Does An Off Grid Solar System Make Sense For You?

If you are thinking of adding solar panels and solar batteries to your home, then at some point you’ll probably ask yourself this question:

“Hmmm… Why do I need a connection to the electricity grid at all?”

Good question.

In theory, you can go 100% off the grid. You’ll need to buy more solar panels and lots more batteries than you would for a grid-connected solar and battery system. You’ll also need a petrol or diesel backup generator as a fall-back.

grid connected solar power

This is great in theory… however there are 3 big problems with taking the off-grid route:

1) Your system will be 2 to 4 times more expensive because you need to buy:

a. Much more battery-storage than if you were connected to the grid.

b. A fossil-fuelled generator for backup.

c. An expensive off-grid generator to control your generator and batteries.

d. Lots of time from an off-grid expert to design the system so you won’t spend too much on batteries but you also won’t run out of solar electricity too often and burn lots of fuel.

2) Every so often, you will run out of solar electricity and will need to fire up that generator and keep it topped up with fuel.

3) An off-grid system is not a case of install-and-forget. They need regular checks compared to an on-grid solar system because you lose all your electricity supply if the system fails.

So, having said that – why would anyone be crazy enough to plump for an off-grid system?

Here are four reasons you might choose to go off-grid:

1) There is no electricity grid where you live. 

2) The nearest grid connection is a long way from your home, and your local electricity network wants to charge you an arm and a leg to connect you. In this case, it may be cheaper to go off-grid. However, be aware that a decent-sized off-grid system will start at approximately $40,000.

3) You are connected to the grid, but you suffer frequent blackouts that cause you grief. If this is you – I would encourage you to look into ‘grid-connected solar and battery system with backup’ as a much cheaper alternative than going fully off-grid.

4) You hate electricity bills. No grid = no electricity bills. But unfortunately you will have other bills. Your generator will have a fuel and maintenance bill. The rest of your off grid system will need maintenance and checks, and inverters and batteries will wear out. And remember – if you have a grid connected solar and battery system it is possible to have negative bills.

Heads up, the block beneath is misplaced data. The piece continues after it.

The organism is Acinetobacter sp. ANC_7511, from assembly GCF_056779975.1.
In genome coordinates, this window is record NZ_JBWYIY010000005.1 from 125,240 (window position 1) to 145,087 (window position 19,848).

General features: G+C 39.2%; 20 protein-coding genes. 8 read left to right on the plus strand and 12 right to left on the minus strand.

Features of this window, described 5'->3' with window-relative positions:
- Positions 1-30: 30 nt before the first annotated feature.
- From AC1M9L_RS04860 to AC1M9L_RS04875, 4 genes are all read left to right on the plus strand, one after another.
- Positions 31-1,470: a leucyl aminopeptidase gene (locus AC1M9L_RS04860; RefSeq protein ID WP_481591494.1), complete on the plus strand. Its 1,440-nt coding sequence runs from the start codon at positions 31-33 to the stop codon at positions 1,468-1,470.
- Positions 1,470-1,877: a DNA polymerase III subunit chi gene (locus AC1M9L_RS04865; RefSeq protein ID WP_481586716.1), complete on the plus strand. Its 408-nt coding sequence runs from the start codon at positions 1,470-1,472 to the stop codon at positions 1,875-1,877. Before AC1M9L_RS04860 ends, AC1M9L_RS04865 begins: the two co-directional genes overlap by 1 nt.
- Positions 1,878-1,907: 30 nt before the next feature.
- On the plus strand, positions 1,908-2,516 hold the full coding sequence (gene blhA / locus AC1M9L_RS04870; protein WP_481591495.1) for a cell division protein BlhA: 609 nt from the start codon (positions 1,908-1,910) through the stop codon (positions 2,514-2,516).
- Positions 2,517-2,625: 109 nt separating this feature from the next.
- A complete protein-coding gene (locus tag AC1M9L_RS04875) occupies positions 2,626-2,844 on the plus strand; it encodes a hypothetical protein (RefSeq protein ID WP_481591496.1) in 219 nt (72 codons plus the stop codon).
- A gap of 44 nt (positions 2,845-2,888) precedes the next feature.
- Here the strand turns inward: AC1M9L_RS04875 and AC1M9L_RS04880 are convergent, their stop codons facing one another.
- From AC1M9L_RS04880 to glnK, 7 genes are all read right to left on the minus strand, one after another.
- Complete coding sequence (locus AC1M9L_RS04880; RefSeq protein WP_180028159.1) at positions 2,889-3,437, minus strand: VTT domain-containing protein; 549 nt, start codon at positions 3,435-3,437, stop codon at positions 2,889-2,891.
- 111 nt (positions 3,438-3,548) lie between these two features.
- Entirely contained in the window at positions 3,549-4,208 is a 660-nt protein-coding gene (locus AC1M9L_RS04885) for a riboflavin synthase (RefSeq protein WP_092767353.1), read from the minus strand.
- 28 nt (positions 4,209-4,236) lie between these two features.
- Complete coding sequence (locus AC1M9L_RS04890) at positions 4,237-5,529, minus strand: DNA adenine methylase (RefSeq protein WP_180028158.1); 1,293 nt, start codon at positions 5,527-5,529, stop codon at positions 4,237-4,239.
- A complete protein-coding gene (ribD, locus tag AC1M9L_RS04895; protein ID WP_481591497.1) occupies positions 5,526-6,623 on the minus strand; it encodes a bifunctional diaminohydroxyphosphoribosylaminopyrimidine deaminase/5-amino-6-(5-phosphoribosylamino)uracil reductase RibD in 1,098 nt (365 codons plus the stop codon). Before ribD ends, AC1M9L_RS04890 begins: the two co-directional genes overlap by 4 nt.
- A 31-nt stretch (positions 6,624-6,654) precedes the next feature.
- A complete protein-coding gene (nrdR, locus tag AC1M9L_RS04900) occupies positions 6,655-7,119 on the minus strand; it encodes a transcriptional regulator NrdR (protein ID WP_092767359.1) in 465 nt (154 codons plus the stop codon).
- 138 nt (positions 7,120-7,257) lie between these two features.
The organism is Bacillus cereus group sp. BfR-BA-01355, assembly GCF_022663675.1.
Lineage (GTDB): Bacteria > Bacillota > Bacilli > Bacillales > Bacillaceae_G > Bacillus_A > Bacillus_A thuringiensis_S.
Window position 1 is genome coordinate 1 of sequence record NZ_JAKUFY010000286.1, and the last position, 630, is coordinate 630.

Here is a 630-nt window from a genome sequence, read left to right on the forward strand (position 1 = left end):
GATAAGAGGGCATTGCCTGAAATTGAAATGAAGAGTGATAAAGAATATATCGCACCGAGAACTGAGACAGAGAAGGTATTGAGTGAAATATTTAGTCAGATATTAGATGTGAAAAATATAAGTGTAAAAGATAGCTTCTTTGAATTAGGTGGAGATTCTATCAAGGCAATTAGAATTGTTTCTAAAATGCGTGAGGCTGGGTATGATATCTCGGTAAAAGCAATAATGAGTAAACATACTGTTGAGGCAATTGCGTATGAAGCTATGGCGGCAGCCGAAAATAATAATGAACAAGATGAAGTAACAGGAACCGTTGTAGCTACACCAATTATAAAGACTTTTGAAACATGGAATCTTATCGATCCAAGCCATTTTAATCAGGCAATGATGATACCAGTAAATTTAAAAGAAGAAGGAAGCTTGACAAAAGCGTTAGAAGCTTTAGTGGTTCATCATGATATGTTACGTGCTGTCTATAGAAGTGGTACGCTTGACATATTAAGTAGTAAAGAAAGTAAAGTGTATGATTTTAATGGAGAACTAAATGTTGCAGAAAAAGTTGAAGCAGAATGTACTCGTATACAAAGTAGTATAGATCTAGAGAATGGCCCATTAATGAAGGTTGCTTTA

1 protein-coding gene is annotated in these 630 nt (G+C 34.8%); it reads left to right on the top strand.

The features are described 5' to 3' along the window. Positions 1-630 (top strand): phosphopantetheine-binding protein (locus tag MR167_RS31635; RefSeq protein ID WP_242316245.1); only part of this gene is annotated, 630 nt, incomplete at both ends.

5) You hate paying a grid connection fee and the only way to avoid it is to disconnect from the grid. This sounds rational on the surface. But that $1-$2 per day fee to connect to the grid is almost certainly cheaper than owning, fuelling and maintaining a backup generator.

6) You’re crazy. Your house is already connected to the grid, but you just like the sound of going off-grid. You think it makes you more “independent” and protects you from the forthcoming apocalypse and big bills. In fact, you’ve already got a big shed to put the batteries in. It’s the same one where you stored all the canned food in readiness for the Y2K bug / end of the world last time round – and you don’t mind spending $40k+ on an off-grid system that would only cost $15k if it was grid-connected. You also ignore that fact that the grid-connected system would probably save you more money (see point #4).

Unless 1) or 2)  above applies, it is economically and environmentally insane to insist on an off-grid solution.

Economically insane due to the cost of off grid ownership being higher than solar + batteries + grid. An off-grid system with a similar level of convenience to a grid-connected home can easily run over $40,000 plus maintenance and fuel.

Environmentally insane because you can’t export surplus solar back into the grid – it all goes to waste.

For that reason, the rest of this guide will assume that you are considering buying a grid-connect system for your home, which may or may not include batteries.

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